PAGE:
The suggestion in the article might be slightly tongue in cheek, but there is a takeaway point, especially in connection with Inheritance Tax (IHT).
Where a couple are either married or in a registered civil partnership, on their death the value of the estate which passes to their spouse or partner is exempt from IHT.
If the couple is not married or in a registered civil partnership, then irrespective of how long they have cohabited as a couple, assets which pass to their partner on death will be subject to IHT - payable at the rate of 40%, if the value of the estate exceeds the nil rate band allowance of £325,000.
Whilst I would not suggest that you offer this as a reason for wanting to commit to the special person in your life, it is clear that those in marriages or civil partnerships do benefit from tax advantages and entitlements.
Finally, for those who might consider that marriage is not the route for them, it is also worth remembering that since December 2019 a change to the law means that now both same sex and mixed sex couples can form a Civil Partnership.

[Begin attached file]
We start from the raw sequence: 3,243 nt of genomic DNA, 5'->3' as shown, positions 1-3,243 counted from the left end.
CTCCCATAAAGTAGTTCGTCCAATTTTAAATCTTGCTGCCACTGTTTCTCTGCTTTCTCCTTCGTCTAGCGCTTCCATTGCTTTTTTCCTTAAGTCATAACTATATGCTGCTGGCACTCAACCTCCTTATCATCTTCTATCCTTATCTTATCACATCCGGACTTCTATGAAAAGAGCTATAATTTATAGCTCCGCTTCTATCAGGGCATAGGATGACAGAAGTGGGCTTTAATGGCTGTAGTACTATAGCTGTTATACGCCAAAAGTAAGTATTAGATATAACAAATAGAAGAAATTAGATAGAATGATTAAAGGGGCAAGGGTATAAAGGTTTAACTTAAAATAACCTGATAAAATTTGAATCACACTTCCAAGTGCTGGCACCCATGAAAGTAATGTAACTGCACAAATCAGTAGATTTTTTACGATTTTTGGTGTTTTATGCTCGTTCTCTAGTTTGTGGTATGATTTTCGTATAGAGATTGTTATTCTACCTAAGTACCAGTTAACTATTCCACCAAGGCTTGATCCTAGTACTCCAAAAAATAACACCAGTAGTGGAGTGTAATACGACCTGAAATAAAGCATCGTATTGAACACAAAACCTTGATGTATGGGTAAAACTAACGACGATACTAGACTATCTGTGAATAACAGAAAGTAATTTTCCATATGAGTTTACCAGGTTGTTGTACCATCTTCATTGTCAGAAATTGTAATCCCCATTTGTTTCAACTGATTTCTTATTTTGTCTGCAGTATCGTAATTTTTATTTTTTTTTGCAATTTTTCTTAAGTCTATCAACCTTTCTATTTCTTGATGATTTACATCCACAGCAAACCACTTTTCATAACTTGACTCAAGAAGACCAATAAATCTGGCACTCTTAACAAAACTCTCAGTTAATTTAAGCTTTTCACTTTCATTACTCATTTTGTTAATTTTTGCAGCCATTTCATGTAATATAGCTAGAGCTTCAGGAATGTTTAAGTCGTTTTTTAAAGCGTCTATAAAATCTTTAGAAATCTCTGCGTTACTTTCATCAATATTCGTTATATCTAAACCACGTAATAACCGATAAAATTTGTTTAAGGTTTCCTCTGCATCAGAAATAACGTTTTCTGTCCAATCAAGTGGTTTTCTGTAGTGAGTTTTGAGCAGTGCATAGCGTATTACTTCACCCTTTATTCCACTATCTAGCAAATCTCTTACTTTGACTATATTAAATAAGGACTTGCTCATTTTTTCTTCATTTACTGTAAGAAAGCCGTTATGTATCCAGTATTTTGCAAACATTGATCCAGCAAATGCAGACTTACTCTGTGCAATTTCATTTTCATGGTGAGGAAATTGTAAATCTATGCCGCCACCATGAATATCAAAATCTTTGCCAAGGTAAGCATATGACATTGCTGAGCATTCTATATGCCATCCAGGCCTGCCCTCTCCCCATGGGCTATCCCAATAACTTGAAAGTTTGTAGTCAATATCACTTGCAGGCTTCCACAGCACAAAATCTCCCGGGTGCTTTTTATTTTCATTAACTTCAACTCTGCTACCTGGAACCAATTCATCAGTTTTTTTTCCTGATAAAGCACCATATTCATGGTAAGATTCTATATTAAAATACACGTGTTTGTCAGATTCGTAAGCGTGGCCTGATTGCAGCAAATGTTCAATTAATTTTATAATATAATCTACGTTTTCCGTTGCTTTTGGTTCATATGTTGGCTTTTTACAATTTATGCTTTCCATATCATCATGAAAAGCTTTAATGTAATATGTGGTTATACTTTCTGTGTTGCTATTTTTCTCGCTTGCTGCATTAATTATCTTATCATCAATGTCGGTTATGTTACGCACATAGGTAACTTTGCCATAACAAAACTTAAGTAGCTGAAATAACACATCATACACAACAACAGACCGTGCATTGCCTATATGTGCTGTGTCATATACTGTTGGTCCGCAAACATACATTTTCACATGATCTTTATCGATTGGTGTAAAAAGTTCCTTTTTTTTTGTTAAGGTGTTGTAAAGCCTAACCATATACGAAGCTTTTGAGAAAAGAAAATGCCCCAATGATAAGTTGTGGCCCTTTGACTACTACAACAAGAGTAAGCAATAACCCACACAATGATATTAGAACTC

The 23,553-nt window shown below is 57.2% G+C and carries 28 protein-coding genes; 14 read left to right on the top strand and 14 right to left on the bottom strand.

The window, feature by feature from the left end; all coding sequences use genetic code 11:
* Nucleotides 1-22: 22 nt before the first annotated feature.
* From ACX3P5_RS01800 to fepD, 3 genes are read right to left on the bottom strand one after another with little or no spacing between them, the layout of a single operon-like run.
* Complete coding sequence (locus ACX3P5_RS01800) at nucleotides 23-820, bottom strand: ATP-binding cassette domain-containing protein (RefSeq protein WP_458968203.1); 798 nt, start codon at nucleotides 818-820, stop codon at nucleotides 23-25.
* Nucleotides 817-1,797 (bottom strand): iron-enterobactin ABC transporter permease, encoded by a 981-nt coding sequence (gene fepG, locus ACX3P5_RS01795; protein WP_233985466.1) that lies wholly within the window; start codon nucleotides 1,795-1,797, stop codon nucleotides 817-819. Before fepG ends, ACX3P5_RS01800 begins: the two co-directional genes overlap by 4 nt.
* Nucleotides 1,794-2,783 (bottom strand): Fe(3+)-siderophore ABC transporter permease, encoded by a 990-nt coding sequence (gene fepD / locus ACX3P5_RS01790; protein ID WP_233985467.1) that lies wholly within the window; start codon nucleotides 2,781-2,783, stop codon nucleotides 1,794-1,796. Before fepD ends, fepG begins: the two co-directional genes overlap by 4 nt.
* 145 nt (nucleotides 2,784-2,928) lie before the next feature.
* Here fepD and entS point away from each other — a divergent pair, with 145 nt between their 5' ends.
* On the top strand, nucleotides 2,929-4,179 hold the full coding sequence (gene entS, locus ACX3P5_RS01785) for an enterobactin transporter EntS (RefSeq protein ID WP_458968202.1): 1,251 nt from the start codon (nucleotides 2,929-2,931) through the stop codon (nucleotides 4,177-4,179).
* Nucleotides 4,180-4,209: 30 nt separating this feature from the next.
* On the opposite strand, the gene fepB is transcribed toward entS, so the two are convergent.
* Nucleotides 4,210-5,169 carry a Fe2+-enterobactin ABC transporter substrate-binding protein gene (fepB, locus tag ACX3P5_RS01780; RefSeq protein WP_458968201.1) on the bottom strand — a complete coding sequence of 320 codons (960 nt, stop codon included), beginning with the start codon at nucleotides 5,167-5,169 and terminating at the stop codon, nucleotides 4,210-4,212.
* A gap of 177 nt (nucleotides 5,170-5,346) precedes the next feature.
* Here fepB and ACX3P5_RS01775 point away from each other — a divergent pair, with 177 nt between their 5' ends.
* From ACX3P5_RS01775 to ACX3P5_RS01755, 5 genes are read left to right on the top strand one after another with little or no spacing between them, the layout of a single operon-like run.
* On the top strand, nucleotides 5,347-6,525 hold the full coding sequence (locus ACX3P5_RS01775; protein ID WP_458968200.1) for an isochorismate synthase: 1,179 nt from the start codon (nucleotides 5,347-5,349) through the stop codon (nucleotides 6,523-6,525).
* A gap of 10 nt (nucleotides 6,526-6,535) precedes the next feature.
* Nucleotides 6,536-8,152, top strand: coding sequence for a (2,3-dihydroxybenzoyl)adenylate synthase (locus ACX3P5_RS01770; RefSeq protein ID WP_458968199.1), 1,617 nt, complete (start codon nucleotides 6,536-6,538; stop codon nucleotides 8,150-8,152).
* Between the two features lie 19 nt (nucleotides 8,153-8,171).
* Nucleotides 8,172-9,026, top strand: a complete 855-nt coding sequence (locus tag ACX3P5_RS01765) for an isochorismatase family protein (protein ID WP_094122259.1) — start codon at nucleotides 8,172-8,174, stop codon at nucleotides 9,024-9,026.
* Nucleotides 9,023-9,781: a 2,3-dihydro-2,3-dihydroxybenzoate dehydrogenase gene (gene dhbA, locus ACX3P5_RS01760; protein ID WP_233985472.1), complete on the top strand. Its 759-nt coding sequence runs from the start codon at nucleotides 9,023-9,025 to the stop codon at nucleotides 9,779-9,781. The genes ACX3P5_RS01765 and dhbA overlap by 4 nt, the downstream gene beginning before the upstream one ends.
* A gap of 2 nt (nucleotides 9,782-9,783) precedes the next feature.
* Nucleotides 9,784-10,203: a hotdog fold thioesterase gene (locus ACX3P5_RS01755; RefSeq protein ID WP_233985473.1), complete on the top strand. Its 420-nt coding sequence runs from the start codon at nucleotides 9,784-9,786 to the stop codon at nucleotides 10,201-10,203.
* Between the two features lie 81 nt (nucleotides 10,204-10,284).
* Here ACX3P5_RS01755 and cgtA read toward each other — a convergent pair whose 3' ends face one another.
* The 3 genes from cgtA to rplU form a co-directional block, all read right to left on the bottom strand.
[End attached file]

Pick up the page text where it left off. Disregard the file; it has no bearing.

Why not treat your spouse (or civil partner) and kill two birds with one stone … a Valentine's Day trip out as well as something they will want to keep safe. Or to put it another way, take your beloved to the solicitors and pay for 'matching' wills. Telling your spouse that you're leaving everything to them in your will should help to demonstrate long-term commitment and generosity. Their sense of excitement can be increased by pointing out that they will have a second 'band of gold' to accompany the ring on their finger — a standard inheritance tax nil rate band will be transferable to them on your death, and possibly a 'residence' nil rate band as well